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    Sale 11964

    Prints & Multiples

    15 March 2016, London, King Street

  • Lot 22

    Rembrandt Harmensz. van Rijn

    A blind Hurdy-Gurdy Player and Family receiving Alms

    Price Realised  


    Rembrandt Harmensz. van Rijn
    A blind Hurdy-Gurdy Player and Family receiving Alms
    etching and drypoint, 1648, on laid paper with part of a Strasbourg Lily watermark (Hinterding C.f, circa 1648), a fine impression of New Hollstein's first state (of five), printing with great clarity, depth and contrast, with thread margins on three sides, trimmed to or on the platemark above, the sheet slightly toned, otherwise in very good condition
    Plate 165 x 129 mm., Sheet 166 x 131 mm.

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    A blind Hurdy-Gurdy Player and Family receiving Alms is Rembrandt’s most monumental treatment of the theme of beggars, a subject prominent in 17th century art, often used as an exhortation to the viewer to commit acts of charity. Rembrandt’s deeply sympathetic depiction of an impoverished musician and his family avoids the caricature of the poor common at the time, focusing instead on their humanity and the redemptive act of giving. The rendering of the youth standing with his back to the viewer has been described by Ger Luitjen as ‘unparalleled in the history of printmaking’. He goes on, ‘The way in which the contours are delineated against a densely hatched section behind, the few lines that are needed to indicate shapes, the shrewd use of light effects and perfect rendering of textures are signs of an artist whose skills are fully matured’ (E. Hinterding, G. Luijten & M. Royalton-Kisch, Rembrandt the Printmaker, The British Museum Presss, London, 2000, p. 251).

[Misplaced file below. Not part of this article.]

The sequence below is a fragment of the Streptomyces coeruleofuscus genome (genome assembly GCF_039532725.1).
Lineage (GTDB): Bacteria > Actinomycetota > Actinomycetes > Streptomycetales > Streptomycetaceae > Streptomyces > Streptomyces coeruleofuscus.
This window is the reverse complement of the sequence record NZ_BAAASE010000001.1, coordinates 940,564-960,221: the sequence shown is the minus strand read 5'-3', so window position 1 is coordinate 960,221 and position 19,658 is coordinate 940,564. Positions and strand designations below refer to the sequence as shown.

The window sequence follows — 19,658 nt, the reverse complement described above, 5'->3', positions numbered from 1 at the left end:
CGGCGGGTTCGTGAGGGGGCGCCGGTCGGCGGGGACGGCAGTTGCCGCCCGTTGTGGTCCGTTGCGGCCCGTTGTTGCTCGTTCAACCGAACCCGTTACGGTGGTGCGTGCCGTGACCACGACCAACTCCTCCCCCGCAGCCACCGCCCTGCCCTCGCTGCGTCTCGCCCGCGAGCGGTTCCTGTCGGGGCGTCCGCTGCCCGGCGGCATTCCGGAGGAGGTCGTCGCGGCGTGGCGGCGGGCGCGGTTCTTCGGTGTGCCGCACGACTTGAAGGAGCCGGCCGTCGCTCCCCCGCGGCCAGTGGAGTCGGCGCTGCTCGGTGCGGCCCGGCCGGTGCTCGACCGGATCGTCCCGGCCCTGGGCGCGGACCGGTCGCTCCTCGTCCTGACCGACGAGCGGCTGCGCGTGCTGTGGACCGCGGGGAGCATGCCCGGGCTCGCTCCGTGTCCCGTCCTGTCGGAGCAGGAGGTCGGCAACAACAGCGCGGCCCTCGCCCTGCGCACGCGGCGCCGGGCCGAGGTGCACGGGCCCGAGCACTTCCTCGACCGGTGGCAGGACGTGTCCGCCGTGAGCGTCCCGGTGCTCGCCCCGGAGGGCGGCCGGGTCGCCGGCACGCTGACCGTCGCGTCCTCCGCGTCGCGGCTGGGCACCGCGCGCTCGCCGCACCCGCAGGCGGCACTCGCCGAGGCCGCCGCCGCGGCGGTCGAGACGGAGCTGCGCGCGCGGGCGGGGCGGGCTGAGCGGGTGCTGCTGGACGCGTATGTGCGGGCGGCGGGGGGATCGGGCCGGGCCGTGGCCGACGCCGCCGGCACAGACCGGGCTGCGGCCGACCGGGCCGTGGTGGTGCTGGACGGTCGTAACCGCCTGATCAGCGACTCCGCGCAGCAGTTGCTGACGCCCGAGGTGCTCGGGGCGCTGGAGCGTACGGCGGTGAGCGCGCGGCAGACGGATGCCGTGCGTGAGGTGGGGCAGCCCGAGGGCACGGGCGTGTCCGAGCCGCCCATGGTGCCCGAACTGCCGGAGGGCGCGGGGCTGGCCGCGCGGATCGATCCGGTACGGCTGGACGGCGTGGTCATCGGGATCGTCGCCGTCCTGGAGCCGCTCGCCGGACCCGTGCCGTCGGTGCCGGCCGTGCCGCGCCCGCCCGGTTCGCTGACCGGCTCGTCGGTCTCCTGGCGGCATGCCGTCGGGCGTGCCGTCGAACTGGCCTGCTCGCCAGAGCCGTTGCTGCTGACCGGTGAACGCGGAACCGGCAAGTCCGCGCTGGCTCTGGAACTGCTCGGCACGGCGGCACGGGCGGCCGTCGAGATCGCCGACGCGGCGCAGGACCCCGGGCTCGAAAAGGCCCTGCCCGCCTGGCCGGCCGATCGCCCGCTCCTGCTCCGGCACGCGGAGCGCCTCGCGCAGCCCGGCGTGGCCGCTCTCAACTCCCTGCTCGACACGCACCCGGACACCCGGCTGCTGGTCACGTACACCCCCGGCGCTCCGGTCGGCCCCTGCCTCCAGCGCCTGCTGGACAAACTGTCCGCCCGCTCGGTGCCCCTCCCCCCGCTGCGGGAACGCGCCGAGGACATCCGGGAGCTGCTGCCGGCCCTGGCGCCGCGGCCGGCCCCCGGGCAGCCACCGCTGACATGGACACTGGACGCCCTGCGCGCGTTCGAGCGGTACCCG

Bartsch, Hollstein 176; Hind 233; New Hollstein 243